Alcohol (Fayetteville, N.Y.)

Serum brain-derived neurotrophic factor levels in relation to comorbid depression and cytokine levels in Nepalese men with alcohol-use disorders.

PMID 25873205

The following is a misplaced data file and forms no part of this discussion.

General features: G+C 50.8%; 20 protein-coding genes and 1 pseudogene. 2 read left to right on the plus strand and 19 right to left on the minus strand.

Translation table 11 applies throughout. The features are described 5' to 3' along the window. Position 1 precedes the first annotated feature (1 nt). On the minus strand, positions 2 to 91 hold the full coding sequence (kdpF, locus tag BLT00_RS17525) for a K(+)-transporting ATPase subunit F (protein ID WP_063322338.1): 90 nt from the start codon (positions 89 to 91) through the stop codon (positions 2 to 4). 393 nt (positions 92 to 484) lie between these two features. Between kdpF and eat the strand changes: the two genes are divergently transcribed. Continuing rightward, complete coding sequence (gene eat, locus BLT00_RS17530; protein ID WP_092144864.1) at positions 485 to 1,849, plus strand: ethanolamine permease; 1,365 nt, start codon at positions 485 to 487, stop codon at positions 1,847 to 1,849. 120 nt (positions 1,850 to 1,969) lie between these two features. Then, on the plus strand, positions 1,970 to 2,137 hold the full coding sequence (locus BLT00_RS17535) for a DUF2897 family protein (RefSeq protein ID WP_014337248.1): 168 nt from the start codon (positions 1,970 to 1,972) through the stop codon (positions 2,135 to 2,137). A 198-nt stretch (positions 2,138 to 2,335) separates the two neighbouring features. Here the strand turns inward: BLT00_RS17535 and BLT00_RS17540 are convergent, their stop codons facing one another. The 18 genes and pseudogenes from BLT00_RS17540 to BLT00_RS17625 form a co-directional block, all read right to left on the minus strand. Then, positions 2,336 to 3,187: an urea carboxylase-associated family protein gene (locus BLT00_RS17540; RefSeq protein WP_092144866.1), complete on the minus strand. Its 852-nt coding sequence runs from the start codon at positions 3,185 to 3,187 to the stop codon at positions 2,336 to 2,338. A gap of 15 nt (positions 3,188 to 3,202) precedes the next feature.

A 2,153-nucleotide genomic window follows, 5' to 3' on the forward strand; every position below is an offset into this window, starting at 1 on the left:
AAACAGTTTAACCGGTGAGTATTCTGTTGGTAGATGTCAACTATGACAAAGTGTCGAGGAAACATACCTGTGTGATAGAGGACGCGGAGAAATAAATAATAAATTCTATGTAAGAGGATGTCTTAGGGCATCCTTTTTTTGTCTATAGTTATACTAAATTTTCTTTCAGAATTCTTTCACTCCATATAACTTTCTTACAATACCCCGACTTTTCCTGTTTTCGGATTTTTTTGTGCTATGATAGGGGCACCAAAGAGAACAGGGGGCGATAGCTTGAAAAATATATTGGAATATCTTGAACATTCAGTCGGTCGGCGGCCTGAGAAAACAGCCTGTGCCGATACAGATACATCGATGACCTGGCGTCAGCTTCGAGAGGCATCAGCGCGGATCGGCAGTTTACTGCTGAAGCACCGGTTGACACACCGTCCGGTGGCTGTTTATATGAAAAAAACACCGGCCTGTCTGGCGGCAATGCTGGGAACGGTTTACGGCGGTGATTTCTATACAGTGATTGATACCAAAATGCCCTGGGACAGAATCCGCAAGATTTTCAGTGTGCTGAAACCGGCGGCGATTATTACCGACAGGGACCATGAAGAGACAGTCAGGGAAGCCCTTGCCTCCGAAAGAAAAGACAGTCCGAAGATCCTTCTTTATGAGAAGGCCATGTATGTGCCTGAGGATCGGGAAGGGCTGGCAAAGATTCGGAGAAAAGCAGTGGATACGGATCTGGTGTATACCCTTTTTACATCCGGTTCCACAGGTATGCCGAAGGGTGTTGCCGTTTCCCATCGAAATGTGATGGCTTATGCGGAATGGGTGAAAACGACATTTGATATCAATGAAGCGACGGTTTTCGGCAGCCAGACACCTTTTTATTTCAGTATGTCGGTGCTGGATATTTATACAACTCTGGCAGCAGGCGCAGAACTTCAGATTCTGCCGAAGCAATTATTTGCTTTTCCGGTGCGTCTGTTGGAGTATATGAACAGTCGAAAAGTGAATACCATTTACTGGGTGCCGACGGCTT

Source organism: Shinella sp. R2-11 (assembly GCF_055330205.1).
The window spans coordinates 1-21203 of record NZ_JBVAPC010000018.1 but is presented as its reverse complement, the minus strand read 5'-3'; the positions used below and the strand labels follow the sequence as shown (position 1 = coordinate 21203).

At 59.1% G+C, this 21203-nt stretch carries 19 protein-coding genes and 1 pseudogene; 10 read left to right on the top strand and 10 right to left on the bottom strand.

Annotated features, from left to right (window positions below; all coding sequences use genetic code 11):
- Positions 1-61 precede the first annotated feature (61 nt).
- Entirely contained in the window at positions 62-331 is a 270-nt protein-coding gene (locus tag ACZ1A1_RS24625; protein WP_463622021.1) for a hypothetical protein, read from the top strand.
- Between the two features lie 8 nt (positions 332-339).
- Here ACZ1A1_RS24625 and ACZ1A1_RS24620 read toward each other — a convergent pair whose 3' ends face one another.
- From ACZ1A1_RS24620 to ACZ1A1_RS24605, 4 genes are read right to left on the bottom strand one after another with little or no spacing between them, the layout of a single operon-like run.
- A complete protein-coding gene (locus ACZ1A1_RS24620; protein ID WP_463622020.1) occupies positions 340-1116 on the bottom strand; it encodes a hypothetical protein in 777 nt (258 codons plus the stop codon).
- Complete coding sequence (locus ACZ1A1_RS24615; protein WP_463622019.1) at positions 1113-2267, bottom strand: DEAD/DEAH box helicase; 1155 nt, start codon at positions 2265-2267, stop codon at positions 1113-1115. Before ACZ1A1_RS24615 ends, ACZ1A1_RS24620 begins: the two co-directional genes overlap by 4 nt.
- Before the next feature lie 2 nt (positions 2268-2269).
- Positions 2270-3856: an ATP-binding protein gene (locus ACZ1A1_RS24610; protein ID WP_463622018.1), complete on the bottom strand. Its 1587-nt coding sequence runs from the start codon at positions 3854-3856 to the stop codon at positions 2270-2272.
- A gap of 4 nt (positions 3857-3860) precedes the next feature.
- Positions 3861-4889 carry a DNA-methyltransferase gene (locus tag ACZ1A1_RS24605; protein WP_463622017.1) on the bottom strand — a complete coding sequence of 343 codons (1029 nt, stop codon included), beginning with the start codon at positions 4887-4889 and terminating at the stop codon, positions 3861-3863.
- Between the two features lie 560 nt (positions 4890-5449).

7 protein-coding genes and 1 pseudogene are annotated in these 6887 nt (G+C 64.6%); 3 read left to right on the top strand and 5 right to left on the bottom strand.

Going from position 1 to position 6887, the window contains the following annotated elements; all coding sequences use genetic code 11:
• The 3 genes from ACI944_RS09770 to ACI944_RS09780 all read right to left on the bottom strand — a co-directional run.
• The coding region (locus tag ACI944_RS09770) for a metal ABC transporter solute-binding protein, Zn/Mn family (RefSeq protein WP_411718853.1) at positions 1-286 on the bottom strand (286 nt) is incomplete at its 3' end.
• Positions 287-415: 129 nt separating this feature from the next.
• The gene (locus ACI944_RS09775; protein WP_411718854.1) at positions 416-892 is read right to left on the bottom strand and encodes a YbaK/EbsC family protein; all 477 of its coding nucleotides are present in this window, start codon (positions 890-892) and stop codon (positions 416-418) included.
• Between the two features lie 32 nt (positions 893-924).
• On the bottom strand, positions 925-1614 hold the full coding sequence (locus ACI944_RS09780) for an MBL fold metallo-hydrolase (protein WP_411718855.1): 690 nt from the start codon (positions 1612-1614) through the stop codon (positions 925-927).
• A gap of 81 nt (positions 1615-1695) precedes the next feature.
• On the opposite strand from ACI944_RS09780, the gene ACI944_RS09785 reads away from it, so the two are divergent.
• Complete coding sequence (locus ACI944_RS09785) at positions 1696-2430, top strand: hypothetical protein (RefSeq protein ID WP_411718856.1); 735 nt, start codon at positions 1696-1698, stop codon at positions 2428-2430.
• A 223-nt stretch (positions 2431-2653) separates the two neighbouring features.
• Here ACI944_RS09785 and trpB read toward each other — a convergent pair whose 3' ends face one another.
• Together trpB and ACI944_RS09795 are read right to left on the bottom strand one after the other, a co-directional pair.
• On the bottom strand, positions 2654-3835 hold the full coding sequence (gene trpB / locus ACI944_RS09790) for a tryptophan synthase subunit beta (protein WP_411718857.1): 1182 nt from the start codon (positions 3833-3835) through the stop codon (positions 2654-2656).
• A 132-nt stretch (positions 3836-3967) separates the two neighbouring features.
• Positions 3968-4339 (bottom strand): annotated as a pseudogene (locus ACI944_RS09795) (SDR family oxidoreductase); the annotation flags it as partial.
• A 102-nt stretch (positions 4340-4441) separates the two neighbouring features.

Neurodegenerative and inflammatory processes are involved separately in major depression (MD) and alcohol-use disorders (AUD). Little is known about the nature of this relationship in the context of comorbid AUD and depression disorders. In this study, we determined brain-derived neurotrophic factor (BDNF) serum levels in patients with AUD and tested whether BDNF levels were related to history of major depression, recent depressive symptoms, AUD severity, and TNF-α and IL-6 levels. Nepalese male AUD inpatients (N=152) abstinent from alcohol for an average of 34 days were administered structured interviews to assess depression symptoms and pattern and extent of alcohol use, and to generate research diagnoses for AUD and MD. AUD severity was assessed by scores on the Alcohol Use Disorder Identification Test. Serum BDNF and cytokines were measured using ELISA and multiplex technology, respectively. Although serum BDNF levels were unrelated to MD history, patients with recent depressive symptoms (n=42) had lower (mean±SD) BDNF serum levels compared to those without (n=110) (21.6±8.1 ng/mL vs. 26.0±9.6 ng/mL; p=0.010), and patients with higher AUD severity and binge-drinking patterns had higher mean serum BDNF levels compared to lower AUD severity and non-binging (25.9±9.7 ng/mL vs. 22.1±8.7 ng/mL; p=0.022 and 25.7±9.3 vs. 21.8±9.7 ng/mL; p=0.029, respectively). Positive correlations were present between BDNF and TNF-α (r=0.39, p<0.001) and IL-6 (r=0.2, p=0.027). In particular, TNF-α levels were predictive of BDNF levels after controlling for confounders (B=0.3 [95% CI=0.2-0.5], p<0.001). These findings show that in alcohol-using populations, peripheral BDNF levels are related to severity of AUD as well as presence of depressive symptoms. The significant associations between inflammatory and neurotrophic factors may have implications for neuroadaptive changes during recovery from AUD.

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